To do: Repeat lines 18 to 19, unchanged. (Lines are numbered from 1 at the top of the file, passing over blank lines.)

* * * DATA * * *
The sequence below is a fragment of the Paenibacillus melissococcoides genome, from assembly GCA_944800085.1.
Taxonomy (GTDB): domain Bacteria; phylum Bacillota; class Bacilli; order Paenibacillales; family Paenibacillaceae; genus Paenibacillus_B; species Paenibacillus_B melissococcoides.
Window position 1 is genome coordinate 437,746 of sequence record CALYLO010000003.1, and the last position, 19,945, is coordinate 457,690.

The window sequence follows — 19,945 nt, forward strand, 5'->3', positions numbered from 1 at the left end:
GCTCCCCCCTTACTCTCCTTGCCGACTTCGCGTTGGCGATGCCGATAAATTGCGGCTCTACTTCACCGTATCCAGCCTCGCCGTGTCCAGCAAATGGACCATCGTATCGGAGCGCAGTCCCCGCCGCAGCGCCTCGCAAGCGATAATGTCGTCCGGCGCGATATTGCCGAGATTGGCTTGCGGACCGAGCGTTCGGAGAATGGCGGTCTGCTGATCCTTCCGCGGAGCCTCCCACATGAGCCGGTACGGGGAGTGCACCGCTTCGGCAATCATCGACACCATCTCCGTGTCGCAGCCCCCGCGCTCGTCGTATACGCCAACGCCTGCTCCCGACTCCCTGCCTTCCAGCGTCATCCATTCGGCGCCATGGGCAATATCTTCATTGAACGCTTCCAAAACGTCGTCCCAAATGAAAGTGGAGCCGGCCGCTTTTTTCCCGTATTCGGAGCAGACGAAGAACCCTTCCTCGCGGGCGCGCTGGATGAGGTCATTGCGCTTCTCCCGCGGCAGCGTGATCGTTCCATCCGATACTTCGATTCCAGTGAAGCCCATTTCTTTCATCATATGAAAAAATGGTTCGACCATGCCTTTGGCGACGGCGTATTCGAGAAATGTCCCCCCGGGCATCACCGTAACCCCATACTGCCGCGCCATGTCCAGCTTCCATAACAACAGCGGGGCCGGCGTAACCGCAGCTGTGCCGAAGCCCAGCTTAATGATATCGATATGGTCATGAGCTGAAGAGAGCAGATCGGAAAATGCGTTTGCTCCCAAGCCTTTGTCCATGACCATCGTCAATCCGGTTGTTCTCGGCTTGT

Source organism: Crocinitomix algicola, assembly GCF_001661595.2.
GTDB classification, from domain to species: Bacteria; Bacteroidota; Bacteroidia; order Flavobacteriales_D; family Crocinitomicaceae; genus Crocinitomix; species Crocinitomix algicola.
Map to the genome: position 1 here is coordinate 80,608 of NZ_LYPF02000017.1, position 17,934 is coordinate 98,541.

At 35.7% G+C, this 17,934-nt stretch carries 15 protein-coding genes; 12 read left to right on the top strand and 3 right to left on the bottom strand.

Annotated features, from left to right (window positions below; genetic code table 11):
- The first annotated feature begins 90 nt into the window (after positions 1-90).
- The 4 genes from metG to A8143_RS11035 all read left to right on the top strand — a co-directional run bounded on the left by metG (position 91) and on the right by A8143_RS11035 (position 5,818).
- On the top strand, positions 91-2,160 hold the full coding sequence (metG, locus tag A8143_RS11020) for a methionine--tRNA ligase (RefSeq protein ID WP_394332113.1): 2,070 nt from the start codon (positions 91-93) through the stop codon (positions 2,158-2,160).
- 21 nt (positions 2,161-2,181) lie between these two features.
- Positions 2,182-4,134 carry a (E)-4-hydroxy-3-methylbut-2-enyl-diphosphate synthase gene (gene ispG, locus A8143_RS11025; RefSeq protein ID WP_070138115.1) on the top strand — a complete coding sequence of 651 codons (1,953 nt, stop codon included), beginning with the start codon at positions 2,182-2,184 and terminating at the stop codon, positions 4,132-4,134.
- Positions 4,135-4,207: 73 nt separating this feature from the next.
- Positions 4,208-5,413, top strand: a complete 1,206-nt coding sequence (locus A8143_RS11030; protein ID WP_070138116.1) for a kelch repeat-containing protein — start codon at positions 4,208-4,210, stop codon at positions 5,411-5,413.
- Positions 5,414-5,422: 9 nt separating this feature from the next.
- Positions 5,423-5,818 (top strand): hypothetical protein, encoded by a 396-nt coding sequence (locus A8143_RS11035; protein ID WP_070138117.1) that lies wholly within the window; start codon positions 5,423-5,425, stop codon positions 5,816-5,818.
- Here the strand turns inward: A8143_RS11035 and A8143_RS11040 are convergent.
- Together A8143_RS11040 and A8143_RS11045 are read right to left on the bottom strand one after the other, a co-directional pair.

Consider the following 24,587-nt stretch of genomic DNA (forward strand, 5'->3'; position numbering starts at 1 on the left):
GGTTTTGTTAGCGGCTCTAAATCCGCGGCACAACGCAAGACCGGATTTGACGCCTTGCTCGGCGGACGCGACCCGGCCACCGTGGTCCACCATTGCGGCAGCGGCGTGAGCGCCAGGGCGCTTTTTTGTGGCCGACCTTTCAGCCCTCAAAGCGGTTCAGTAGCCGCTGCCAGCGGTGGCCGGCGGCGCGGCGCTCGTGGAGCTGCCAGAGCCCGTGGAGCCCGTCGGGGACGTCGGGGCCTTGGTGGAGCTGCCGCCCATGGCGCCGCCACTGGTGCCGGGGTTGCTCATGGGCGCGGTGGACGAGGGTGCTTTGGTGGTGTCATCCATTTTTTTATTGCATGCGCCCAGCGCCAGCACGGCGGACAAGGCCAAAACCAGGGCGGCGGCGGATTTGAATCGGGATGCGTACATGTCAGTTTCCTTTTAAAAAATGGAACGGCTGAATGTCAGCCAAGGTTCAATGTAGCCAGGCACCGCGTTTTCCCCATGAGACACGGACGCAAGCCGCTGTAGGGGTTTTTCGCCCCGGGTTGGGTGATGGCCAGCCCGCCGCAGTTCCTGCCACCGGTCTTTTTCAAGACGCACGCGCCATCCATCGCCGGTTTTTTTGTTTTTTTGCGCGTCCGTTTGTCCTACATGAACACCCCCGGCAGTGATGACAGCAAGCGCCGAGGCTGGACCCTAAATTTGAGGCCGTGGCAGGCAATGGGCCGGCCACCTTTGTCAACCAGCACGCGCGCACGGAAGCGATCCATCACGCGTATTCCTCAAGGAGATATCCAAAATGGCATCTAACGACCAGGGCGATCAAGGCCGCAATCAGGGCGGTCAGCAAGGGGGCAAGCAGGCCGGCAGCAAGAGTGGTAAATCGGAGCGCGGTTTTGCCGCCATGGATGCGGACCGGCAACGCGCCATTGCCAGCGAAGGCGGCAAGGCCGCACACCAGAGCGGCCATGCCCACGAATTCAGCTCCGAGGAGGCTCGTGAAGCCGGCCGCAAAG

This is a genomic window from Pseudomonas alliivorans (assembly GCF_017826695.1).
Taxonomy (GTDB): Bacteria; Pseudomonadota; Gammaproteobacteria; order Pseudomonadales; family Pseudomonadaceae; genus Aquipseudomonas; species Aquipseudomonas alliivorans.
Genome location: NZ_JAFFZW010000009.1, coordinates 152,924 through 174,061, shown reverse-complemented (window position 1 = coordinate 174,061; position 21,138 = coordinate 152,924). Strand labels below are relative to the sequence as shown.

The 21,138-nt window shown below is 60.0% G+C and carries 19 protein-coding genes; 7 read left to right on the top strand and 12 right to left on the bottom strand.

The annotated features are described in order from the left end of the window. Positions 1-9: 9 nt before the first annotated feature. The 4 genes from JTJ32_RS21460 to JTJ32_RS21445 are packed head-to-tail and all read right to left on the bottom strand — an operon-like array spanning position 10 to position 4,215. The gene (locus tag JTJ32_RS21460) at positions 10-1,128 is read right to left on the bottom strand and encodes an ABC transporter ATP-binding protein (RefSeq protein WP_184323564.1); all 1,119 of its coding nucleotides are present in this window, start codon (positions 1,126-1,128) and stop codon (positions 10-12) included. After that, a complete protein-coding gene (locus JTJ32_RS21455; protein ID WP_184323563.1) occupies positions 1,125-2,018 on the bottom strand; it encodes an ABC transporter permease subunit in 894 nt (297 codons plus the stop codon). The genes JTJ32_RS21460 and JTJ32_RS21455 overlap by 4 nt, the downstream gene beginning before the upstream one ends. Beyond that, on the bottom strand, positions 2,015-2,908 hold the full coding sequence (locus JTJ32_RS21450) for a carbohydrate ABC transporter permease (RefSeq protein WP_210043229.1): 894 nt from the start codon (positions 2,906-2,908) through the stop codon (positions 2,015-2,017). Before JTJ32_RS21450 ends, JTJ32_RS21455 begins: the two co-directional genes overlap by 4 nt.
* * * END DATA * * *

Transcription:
- Positions 5,414-5,422: 9 nt separating this feature from the next.
- Positions 5,423-5,818 (top strand): hypothetical protein, encoded by a 396-nt coding sequence (locus A8143_RS11035; protein ID WP_070138117.1) that lies wholly within the window; start codon positions 5,423-5,425, stop codon positions 5,816-5,818.